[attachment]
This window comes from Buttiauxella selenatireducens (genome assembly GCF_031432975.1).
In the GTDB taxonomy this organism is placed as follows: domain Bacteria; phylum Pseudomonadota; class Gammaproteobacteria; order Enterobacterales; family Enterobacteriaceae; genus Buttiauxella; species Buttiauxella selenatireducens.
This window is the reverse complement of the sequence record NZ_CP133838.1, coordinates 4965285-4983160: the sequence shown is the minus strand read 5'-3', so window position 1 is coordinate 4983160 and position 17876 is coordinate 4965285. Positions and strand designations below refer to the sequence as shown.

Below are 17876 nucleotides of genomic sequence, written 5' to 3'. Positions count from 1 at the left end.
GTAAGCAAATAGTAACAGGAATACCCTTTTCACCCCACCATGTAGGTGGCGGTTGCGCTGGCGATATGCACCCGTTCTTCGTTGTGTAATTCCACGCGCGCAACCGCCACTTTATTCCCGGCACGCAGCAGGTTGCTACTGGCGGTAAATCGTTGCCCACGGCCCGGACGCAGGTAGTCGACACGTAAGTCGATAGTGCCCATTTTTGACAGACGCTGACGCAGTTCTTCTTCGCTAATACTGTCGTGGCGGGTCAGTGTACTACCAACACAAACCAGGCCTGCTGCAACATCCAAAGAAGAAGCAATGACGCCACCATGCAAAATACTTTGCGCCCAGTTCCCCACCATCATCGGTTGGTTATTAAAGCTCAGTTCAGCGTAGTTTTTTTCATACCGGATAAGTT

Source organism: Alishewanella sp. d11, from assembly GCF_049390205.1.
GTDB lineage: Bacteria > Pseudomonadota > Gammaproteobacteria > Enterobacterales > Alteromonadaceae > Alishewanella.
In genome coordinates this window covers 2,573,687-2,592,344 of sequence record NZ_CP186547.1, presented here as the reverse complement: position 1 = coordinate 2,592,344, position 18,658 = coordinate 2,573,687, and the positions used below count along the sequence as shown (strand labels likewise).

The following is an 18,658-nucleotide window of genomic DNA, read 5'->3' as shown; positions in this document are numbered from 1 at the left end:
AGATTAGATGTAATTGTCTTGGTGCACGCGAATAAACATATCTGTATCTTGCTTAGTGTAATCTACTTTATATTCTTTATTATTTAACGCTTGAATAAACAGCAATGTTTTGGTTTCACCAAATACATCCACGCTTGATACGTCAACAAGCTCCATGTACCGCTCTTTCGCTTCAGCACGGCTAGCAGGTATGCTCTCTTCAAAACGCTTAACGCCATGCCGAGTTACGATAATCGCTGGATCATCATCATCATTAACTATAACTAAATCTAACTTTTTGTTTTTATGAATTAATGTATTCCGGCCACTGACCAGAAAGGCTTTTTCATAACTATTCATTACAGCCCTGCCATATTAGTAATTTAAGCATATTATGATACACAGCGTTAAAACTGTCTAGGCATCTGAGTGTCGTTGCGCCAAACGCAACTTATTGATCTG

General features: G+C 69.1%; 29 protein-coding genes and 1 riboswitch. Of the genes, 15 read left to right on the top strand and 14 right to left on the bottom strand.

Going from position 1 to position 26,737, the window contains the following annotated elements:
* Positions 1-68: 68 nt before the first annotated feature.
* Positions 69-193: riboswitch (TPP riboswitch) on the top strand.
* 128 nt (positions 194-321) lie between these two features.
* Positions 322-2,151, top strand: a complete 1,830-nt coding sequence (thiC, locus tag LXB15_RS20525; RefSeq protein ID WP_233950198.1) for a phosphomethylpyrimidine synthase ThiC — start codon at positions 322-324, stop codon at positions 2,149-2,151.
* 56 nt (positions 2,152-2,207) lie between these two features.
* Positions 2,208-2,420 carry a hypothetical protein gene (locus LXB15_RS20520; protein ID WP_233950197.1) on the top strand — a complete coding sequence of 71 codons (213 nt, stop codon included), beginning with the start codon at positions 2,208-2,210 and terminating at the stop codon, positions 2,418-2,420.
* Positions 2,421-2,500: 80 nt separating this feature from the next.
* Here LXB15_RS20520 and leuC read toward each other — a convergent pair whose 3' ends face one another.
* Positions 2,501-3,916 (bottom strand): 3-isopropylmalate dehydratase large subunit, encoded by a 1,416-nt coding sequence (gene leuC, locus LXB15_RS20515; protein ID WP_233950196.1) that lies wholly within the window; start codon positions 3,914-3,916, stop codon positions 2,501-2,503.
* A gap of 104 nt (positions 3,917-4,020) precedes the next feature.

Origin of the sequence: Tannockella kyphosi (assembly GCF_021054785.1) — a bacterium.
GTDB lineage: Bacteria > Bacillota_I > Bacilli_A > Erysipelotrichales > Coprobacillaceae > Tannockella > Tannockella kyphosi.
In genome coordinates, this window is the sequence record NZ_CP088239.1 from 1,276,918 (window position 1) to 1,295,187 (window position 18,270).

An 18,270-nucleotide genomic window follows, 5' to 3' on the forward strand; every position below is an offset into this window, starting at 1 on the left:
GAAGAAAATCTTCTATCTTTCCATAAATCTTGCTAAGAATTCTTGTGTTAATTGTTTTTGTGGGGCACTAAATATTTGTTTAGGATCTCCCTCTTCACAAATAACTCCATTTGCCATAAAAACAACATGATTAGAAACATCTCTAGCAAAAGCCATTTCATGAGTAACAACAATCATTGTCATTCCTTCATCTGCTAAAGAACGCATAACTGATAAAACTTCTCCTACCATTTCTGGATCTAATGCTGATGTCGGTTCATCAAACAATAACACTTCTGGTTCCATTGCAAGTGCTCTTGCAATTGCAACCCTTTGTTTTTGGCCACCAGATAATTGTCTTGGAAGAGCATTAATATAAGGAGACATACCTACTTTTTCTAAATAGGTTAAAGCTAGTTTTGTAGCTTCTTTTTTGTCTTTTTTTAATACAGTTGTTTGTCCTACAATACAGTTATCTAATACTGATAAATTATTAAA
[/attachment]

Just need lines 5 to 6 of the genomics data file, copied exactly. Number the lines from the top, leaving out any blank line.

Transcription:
GTAAGCAAATAGTAACAGGAATACCCTTTTCACCCCACCATGTAGGTGGCGGTTGCGCTGGCGATATGCACCCGTTCTTCGTTGTGTAATTCCACGCGCGCAACCGCCACTTTATTCCCGGCACGCAGCAGGTTGCTACTGGCGGTAAATCGTTGCCCACGGCCCGGACGCAGGTAGTCGACACGTAAGTCGATAGTGCCCATTTTTGACAGACGCTGACGCAGTTCTTCTTCGCTAATACTGTCGTGGCGGGTCAGTGTACTACCAACACAAACCAGGCCTGCTGCAACATCCAAAGAAGAAGCAATGACGCCACCATGCAAAATACTTTGCGCCCAGTTCCCCACCATCATCGGTTGGTTATTAAAGCTCAGTTCAGCGTAGTTTTTTTCATACCGGATAAGTT

Source organism: Alishewanella sp. d11, from assembly GCF_049390205.1.